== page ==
Indians ride tech wave by staying close to home
Engineering schools say 50 percent fewer graduates are leaving the country.
MADRAS, INDIA — Arvind Thiagarajan is excited. He's been accepted into a PhD program at the Massachusetts Institute of Technology in Cambridge. But Mr. Thiagarajan, an engineering student who'll graduate this July in the top 10 of his class at the prestigious Indian Institute of Technology (IIT), may not attend classes in the United States.
"Five to 10 years ago, most of the opportunities were in the US," says Thiagarajan, who plans to return to India to work if he does attend MIT. "There are lots of opportunities here now. Naturally, who wouldn't prefer jobs at home?"
More Indian engineers like Thiagarajan are opting to stay at home - an early indication that India is making good on its long-term economic vision: With global trade shifting to Asia, India is proclaiming itself a knowledge economy to compete on a different track from China, the world's manufacturing giant.
"Clearly, it's a success story. India has established new industries - software services, back offices - and it's bringing in a sizable amount of foreign currency and using that to create jobs," says John Daly, a technology consultant based in Maryland who worked for the US Agency for International Development for 20 years. "It seems quite clear that India will continue to grow."
"Brain drain" used to represent a $2 billion annual loss to India, but a 2002 study by the Public Policy Institute of California suggests that the combined effect of the slowdown in the US economy and the growth of the tech industry in India will help bring home as many as 45 percent of the Indian high-technology workers abroad. Such engineering schools as IIT are also claiming a 50 percent decline in the number of students leaving the country.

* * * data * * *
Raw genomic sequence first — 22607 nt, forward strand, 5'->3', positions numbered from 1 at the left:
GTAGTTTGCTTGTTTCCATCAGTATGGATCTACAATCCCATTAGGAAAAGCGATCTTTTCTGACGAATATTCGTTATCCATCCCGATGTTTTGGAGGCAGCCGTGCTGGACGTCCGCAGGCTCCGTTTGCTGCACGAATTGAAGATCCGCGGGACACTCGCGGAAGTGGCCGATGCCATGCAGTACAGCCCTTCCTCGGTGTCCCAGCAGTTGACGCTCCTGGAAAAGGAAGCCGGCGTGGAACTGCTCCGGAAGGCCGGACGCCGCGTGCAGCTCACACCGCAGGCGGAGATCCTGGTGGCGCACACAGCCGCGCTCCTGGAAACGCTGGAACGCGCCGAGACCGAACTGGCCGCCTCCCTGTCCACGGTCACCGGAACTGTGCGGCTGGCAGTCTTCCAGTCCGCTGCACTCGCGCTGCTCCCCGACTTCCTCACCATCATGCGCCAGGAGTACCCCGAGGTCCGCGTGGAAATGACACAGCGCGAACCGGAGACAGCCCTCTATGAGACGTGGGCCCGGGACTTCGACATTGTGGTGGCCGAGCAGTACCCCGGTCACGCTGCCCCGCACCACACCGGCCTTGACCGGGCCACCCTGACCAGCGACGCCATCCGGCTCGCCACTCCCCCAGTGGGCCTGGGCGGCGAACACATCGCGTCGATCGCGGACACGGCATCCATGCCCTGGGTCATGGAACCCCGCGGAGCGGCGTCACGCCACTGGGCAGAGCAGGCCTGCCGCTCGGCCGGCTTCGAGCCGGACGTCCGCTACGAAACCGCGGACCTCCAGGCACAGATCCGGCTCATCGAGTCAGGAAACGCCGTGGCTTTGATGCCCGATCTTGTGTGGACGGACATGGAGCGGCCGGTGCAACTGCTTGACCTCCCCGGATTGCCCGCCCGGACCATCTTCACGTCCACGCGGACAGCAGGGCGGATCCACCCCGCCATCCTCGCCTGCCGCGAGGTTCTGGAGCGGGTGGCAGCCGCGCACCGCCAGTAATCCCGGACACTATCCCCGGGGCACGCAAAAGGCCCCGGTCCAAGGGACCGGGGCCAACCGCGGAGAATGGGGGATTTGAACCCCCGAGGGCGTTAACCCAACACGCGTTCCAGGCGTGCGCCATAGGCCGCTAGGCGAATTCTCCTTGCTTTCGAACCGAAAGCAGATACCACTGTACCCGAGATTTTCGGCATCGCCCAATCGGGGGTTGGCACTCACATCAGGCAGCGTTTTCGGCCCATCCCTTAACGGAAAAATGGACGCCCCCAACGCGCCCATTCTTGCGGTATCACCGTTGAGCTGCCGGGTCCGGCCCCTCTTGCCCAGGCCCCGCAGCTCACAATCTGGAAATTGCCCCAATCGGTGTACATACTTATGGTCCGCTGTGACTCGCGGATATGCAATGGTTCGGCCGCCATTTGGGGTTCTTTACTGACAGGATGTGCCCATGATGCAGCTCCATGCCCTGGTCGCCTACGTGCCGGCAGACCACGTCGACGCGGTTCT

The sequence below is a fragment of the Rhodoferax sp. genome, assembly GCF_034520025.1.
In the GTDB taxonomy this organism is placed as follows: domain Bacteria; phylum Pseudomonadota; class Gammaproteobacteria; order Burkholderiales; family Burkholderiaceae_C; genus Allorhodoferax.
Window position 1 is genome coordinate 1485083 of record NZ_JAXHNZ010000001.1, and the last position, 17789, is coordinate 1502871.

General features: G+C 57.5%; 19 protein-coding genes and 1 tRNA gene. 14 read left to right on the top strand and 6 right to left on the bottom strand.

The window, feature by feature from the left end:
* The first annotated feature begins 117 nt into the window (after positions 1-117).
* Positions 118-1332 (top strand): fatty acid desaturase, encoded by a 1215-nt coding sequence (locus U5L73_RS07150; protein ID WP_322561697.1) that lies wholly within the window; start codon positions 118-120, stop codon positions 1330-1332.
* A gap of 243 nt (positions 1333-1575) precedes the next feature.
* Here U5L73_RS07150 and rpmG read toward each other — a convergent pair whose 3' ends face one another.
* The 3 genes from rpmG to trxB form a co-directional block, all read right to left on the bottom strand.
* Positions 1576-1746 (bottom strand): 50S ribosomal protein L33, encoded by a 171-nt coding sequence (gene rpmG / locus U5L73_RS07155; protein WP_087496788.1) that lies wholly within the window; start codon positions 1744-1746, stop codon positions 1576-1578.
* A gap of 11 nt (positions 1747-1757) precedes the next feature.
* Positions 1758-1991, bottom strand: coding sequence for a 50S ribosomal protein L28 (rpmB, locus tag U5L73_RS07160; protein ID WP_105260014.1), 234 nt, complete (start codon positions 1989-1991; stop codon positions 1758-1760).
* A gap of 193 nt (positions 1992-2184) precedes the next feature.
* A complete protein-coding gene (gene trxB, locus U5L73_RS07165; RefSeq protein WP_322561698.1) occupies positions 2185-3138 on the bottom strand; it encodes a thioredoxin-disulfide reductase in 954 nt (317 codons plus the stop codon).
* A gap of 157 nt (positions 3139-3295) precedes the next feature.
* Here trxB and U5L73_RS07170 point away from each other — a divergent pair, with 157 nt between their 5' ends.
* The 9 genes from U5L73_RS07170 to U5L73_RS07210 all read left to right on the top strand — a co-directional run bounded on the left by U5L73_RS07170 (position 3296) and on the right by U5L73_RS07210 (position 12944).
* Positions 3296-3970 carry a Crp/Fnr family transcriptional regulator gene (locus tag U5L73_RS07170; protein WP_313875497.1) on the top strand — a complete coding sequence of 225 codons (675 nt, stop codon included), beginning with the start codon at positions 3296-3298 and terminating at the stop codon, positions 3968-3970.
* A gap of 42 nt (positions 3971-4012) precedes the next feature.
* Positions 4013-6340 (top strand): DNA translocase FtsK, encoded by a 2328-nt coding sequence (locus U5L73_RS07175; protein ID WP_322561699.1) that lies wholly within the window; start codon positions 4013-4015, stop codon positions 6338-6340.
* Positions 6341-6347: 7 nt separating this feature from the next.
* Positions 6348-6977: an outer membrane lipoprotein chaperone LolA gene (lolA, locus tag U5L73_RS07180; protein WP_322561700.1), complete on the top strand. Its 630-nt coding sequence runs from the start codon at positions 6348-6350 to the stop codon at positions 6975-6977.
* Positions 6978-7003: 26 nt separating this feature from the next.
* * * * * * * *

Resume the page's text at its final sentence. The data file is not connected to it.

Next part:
"Students are finding interesting and challenging jobs in India," says V. Kalyanaraman, dean of the center for industrial consultancy and sponsored research at IIT in Madras. "The pay is also better than it used to be, and they find that they can have a good quality of life."
The higher pay comes from foreign investment, which leaped 78 percent, to $5 billion last year, up from $2.8 billion in 2003. Software and services exports contributed $12.5 billion in 2004, jumping 30.5 percent from the previous year.
According to a Merrill Lynch analysis, the dotcom meltdown and slump in the American economy after Sept. 11, 2001, accelerated rather than caused a trend in the US to outsource jobs to India. Microsoft, for example, recently set up a lab in Bangalore to tap the highly skilled and cheap workforce available in India, particularly in the southern states, which graduate more engineers than the north and have more liberal economic policies.
India on the whole is "liberalizing in all the sectors," says Umakant Dash, assistant professor of economics at IIT.
Nevertheless, frequent changes in India's government and policies have upset economic stability in the past. Mr. Dash sees this as a crucial difference from China, which, while communist, has been politically stable for many years. He's also not very confident about the quality of Indian manufactured goods.
He does say, however, that Indians have an advantage over the Chinese in speaking English, and that India has a superior educational system.
Still, Joshua Aizenman, a professor at the University of California, Santa Cruz, who specializes in international economics and development, says even that could change. "China learned very fast how to make reasonably good-quality products. It may learn very fast how to produce reasonably good-quality engineers," he says.
Other stumbling blocks loom on India's path to becoming a knowledge powerhouse. The highly educated are a drop in an ocean of illiteracy and semiliteracy: Only 65 percent of Indians are literate, according to the government; and an estimated 40 percent of children enrolled in primary schools drop out by age 10, according to reports. On top of that, only 20 to 25 percent of Indian college graduates meet standards required in information services, according to McKinsey & Co., an international consultancy.
"Colleges are being set up left and right, but issues of quality - finding teaching staff and all that - are still there," says Bhaskar Ramamurthy, professor of electrical engineering at IIT.
And China isn't sitting still, diligently taking lessons from the competition: India's leading software-training institute, NIIT, has opened centers in China. "Some Chinese technology companies are growing at 40 to 50 percent," says Mr. Ramamurthy.